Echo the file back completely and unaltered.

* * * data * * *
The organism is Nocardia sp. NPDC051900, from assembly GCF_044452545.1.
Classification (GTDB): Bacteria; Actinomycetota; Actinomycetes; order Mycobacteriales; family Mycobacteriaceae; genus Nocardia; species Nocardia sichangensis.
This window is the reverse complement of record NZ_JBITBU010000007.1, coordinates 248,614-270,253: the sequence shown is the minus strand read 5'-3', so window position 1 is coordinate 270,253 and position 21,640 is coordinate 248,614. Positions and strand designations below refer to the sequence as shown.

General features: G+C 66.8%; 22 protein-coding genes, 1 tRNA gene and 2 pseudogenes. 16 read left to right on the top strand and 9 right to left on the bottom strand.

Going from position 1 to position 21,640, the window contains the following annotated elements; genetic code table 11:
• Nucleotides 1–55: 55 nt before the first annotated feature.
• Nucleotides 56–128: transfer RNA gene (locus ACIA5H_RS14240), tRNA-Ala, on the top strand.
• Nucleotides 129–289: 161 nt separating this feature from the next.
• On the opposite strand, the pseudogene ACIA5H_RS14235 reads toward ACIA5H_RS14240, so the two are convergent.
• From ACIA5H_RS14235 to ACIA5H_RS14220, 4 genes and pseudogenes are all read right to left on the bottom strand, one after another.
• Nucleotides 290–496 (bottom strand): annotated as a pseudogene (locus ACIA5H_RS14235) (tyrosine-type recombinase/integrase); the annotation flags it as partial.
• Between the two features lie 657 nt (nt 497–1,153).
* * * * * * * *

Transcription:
The organism is Nocardia sp. NPDC051900, from assembly GCF_044452545.1.
Classification (GTDB): Bacteria; Actinomycetota; Actinomycetes; order Mycobacteriales; family Mycobacteriaceae; genus Nocardia; species Nocardia sichangensis.
This window is the reverse complement of record NZ_JBITBU010000007.1, coordinates 248,614-270,253: the sequence shown is the minus strand read 5'-3', so window position 1 is coordinate 270,253 and position 21,640 is coordinate 248,614. Positions and strand designations below refer to the sequence as shown.

General features: G+C 66.8%; 22 protein-coding genes, 1 tRNA gene and 2 pseudogenes. 16 read left to right on the top strand and 9 right to left on the bottom strand.

Going from position 1 to position 21,640, the window contains the following annotated elements; genetic code table 11:
• Nucleotides 1–55: 55 nt before the first annotated feature.
• Nucleotides 56–128: transfer RNA gene (locus ACIA5H_RS14240), tRNA-Ala, on the top strand.
• Nucleotides 129–289: 161 nt separating this feature from the next.
• On the opposite strand, the pseudogene ACIA5H_RS14235 reads toward ACIA5H_RS14240, so the two are convergent.
• From ACIA5H_RS14235 to ACIA5H_RS14220, 4 genes and pseudogenes are all read right to left on the bottom strand, one after another.
• Nucleotides 290–496 (bottom strand): annotated as a pseudogene (locus ACIA5H_RS14235) (tyrosine-type recombinase/integrase); the annotation flags it as partial.
• Between the two features lie 657 nt (nt 497–1,153).